Garr Reynolds has lived and taught in Japan for many years.
Japanese culture and ways of thinking can not be adequately addressed in a short space, but this Japanese proverb “Nana korobi ya oki” (literally: seven falls, eight getting up) reflects an important and shared ideal. This speaks to the Japanese concept of resilience. No matter how many times you get knocked down, you get up again….
The concept of gambaru is also deeply rooted in the Japanese culture and approach to life. The literal meaning of gambaru expresses the idea of sticking with a task with tenacity until it is completed—of making a persistent effort until success is achieved.
This week at Presentation Zen he write about the Japanese resilience in response to the earthquake.
On the same subject, Andrew Knight points us towards the British Medical Journal blog of Ryuki Kassai, Professor of Family Medicine at Fukushima. Andrew writes that the Prof “came with some of his registrars to visit our practice in 2009. I have visited him and his registrars in Fukushima. He gives a fascinating and moving insight into living through such events”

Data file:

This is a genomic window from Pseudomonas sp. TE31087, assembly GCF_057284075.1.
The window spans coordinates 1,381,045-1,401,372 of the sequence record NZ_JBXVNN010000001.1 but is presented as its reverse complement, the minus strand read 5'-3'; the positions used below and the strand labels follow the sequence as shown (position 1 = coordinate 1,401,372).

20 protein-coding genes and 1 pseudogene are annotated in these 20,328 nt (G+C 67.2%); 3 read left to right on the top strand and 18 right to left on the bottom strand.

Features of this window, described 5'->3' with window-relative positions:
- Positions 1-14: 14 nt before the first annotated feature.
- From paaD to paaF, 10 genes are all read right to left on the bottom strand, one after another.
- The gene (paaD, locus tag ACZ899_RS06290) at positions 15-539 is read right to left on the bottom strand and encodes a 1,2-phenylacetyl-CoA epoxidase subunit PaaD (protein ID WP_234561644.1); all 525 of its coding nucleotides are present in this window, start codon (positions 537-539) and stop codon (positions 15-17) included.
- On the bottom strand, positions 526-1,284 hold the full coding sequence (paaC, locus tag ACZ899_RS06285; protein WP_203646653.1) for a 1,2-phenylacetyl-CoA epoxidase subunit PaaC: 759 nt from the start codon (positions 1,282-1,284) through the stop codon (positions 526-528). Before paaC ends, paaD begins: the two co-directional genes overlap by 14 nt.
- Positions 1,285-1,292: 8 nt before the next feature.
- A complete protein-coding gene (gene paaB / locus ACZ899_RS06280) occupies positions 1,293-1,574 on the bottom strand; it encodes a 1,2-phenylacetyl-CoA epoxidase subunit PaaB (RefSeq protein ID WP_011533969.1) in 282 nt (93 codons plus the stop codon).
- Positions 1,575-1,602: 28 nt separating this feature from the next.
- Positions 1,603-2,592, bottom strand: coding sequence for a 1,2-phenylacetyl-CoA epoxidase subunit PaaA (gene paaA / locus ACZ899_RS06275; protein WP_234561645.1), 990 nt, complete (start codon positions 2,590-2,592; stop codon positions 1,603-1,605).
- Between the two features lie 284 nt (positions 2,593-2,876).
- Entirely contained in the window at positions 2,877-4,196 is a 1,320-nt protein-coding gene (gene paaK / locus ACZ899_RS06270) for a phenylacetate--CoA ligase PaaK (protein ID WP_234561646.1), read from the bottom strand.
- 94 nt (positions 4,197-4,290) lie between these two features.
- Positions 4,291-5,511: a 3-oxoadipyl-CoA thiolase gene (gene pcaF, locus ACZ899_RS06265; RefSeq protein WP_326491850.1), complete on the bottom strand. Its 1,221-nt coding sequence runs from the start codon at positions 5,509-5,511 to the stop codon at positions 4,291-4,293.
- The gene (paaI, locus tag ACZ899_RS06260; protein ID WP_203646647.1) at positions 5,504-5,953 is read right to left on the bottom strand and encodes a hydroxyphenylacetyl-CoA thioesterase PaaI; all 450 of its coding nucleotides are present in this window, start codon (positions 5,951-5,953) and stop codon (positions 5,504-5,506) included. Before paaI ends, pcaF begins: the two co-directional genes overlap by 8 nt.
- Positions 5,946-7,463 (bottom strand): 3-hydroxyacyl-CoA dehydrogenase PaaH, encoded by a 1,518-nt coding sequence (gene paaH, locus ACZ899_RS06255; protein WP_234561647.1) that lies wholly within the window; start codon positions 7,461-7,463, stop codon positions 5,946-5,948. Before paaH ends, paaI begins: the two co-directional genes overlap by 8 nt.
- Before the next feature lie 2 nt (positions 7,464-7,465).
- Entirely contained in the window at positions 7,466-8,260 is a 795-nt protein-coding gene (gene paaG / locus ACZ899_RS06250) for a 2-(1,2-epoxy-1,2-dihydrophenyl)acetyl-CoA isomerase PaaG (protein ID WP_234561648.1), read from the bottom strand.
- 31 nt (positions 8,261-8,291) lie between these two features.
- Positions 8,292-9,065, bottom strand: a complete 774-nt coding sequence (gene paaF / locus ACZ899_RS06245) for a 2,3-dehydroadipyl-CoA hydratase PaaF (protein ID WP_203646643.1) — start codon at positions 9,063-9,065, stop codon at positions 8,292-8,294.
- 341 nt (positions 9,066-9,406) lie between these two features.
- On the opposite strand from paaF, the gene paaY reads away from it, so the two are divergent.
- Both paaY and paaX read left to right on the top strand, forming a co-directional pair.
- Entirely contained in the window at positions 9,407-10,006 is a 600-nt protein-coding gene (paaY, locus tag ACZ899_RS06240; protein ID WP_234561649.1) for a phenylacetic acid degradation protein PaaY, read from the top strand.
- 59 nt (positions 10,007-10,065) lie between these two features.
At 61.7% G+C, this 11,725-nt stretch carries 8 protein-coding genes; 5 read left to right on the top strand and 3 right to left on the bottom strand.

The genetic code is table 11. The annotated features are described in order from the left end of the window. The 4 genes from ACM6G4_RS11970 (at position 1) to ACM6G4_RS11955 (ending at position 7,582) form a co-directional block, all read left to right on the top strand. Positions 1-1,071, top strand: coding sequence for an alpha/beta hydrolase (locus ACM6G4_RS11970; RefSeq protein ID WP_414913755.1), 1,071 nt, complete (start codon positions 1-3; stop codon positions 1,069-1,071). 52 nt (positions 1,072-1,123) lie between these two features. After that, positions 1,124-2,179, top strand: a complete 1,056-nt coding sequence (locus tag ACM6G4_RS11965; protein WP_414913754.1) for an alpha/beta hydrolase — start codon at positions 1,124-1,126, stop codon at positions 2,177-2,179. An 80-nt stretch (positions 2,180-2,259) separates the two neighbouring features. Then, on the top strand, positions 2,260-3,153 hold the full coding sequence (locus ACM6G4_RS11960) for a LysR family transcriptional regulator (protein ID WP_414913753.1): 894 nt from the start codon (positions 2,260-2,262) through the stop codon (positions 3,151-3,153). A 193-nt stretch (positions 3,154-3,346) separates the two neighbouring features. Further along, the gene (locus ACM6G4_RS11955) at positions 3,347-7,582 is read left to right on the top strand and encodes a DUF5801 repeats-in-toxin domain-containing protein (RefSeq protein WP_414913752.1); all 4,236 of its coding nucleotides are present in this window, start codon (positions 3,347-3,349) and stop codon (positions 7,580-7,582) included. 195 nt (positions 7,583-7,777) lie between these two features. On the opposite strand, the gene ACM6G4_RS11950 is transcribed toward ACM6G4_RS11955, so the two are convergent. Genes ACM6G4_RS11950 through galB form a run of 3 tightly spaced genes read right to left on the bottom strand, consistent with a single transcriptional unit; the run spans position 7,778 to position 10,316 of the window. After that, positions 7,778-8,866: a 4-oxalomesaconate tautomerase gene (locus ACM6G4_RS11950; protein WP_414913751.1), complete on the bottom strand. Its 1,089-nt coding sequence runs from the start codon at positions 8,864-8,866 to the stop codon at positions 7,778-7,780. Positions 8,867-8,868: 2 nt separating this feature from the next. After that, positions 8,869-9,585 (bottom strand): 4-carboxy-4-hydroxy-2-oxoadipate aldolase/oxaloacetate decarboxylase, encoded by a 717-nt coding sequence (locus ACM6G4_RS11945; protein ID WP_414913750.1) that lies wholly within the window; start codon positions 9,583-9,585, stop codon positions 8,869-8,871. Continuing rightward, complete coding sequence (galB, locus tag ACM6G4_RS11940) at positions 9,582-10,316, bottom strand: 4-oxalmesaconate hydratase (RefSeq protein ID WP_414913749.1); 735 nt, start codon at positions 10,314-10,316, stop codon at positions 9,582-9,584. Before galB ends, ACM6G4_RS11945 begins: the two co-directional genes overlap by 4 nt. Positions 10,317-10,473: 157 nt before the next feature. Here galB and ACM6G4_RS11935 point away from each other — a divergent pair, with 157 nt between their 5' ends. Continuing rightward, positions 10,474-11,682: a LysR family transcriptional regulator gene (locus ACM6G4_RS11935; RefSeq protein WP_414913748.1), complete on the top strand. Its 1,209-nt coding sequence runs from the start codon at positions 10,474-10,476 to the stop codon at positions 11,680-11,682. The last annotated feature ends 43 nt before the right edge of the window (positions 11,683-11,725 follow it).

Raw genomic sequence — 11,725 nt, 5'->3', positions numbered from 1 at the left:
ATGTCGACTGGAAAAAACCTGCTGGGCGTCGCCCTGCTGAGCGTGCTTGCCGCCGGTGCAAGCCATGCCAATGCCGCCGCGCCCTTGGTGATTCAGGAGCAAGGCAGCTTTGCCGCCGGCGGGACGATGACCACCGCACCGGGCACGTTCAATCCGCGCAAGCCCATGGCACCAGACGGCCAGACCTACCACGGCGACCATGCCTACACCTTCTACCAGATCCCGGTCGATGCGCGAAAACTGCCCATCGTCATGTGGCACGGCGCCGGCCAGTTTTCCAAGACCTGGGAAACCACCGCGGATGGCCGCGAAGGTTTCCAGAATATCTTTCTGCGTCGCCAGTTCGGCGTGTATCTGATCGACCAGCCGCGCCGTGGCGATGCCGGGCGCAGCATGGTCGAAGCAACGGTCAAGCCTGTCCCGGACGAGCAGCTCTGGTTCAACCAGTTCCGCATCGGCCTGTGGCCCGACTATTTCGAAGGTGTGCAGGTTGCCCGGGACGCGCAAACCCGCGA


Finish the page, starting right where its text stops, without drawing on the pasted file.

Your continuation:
Sometimes it became difficult to keep our strong Fukushima tradition of endurance (gaman) and non blaming culture. The mental well being of the caregivers who were under constant demanding pressure is an ongoing issue. A video clip on YouTube entitled Pray for Japan: be strong deeply moved us into tears. That was a good example how music and narrative can heal us
Read the Profossor’s blog in the BMJ.
He has also posted an update for the second week.